Rat bite fever is a bit of a niche disease but one that I talk about a fair bit because it’s often missed, or at least diagnosed a lot later than it could (and perhaps should) be.  It’s not an issue with technology or testing – it’s an issue of human behaviour and failing to ask a simple question.

Rat bite fever is a bacterial infection caused mainly by Streptobacillus moniliformis. This bacterium lives in then mouth of most rats, and people mainly get exposed from rat bites (hence the name). Typically, infection causes a febrile illness that’s readily treatable, but it can sometimes cause serious complications, and it can be fatal.

A recent paper in BMC Infectious Diseases (Adams et al., 2021) describes an unusual presentation of rat bite fever, but a pretty typical story overall.

The report describes a 55-year-old man with infection of vertebrae (bones) in his back. He went to the hospital because of severe back pain, and didn’t have any classical signs of infection. Imaging showed abnormalities in his back, and a sample from the affected area was collected. Bacteria were seen, and antibiotics were started. Culture eventually yielded Streptobacillus moniliformis.

This is an unusual presentation of an unusual infection.  There’s no reason someone in this situation would have thought “hey, this might be a weird case of rat bite fever” when the patient arrived. He also responded well to treatment, so it’s not one of the cases where missing the diagnosis early had a major impact.

The main reason to mention this case report at all is this statement:

On further history, it was revealed that patient had two pet rats and had sustained numerous bites in the last 1 year prior to symptom onset.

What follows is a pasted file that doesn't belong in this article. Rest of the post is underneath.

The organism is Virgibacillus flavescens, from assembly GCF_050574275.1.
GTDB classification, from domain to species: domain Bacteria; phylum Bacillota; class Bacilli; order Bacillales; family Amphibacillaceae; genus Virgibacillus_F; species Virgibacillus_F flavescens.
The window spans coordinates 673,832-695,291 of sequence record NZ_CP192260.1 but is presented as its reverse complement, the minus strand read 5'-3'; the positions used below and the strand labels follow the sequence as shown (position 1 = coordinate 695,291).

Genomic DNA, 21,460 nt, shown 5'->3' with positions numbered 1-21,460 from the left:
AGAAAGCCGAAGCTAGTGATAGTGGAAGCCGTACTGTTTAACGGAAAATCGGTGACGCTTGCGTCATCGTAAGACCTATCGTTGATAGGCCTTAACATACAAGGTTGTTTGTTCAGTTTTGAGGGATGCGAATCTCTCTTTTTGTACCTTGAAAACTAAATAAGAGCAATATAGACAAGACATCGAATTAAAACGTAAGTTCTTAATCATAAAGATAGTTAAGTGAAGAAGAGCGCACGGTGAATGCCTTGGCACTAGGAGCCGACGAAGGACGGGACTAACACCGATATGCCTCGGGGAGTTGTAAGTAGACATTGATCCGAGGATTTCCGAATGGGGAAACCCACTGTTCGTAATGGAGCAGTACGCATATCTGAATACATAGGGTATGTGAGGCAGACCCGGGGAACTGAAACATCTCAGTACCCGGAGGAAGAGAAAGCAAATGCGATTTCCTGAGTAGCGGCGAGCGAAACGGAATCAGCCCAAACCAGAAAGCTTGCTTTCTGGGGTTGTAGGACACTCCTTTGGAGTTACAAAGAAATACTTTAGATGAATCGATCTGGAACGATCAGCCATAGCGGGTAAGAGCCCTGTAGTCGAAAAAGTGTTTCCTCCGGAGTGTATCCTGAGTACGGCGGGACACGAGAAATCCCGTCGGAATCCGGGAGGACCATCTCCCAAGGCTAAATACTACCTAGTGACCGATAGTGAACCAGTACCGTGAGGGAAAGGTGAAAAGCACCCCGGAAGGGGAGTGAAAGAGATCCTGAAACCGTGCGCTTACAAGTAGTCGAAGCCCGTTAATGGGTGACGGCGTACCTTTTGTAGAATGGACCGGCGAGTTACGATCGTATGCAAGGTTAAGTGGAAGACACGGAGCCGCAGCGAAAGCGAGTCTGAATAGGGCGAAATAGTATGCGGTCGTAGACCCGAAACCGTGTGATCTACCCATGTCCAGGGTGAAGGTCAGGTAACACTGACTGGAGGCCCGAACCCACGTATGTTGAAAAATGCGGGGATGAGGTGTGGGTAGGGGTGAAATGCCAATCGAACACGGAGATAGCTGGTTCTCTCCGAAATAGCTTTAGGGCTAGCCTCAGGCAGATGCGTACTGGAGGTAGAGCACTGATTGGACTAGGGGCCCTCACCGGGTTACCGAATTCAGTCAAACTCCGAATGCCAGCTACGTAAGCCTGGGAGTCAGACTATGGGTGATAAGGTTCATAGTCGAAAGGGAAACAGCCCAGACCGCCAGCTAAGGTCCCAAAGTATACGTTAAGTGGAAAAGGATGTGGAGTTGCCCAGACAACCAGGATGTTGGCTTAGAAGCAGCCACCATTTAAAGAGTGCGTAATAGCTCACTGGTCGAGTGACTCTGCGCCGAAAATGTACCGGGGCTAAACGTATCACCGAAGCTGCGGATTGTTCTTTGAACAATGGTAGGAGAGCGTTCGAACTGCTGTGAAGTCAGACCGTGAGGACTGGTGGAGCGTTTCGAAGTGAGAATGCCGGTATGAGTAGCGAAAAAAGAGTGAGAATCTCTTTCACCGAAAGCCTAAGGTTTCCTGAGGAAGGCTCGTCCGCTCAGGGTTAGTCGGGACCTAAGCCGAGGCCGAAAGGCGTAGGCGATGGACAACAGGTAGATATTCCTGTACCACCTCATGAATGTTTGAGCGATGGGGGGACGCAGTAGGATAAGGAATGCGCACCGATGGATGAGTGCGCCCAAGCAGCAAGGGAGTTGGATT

That’s often when this information is obtained…”on further history.” Animal contact is often not queried until after a (often late) diagnosis of a zoonotic infection is made.

Would it have changed anything in this case?  Probably not.  However, “do you have pets” or, preferably “have you had contact with any animals” is a simple question to ask right at the start. It takes little time and no money, but it can lead to a quicker diagnosis in some situations.

More information about rat bite fever is available on the Worms & Germs Resources – Pets page.

For this blog, I focus my writing on companion animal issues, but our group does much more than that, and a recent study of ours is worth a post here as well.

Antimicrobial resistance (AMR) is a huge issue globally. It’s a classic One Health problem with important human, animal and environment aspects, and it’s getting a lot more attention now as it’s become a genuine crisis.  We know we need to reduce and improve antimicrobial use in order to stem the tide of AMR. We already know a lot of things we can do to achieve that, and yet we often fail to use those tools.

Why aren’t we doing a better job of using available tools to help reduce antimicrobial use?

There are lots of reasons, but human behaviour is a big one. Despite knowing something is good, people are often resistant to change for any number of reasons, including but not limited to:

  • Culture (we do it that way because we’ve always done it that way)
  • Inertia (change requires effort, an it’s easier to just keep doing the same thing)
  • Lack of motivation to change when the problem isn’t immediately obvious (problems associated with AMR aren’t something most people see every day, and they’re often a “delayed” consequence of poor antimicrobial use, so that decreases motivation to alter practices)
  • Defensive medicine (the desire to treat something with antimicrobials “just in case”)

The last one is an area in which I’m particularly interested.  Sometimes, we (including physicians, veterinarians, farmers, animal owners and others) make treatment decisions based more on protecting ourselves, rather than the individual or group of animals we’re trying to help.

For example, let’s look at management of diarrheic diary calves (which are the focus on the study I mentioned).  Like most neonates, diarrhea is common in dairy calves. Most often it’s mild, but sometimes it can be serious and even fatal. On many farms, most or all diarrheic dairy calves are treated with antibiotics. Yet, we know that most don’t need them.

So why do so many diarrheic calves get treated with antibiotics?

  • Sometimes it’s lack of understanding of when antibiotics will actually be effective.
  • Sometimes it’s simply based on fear of what might happen if they don’t get antibiotics.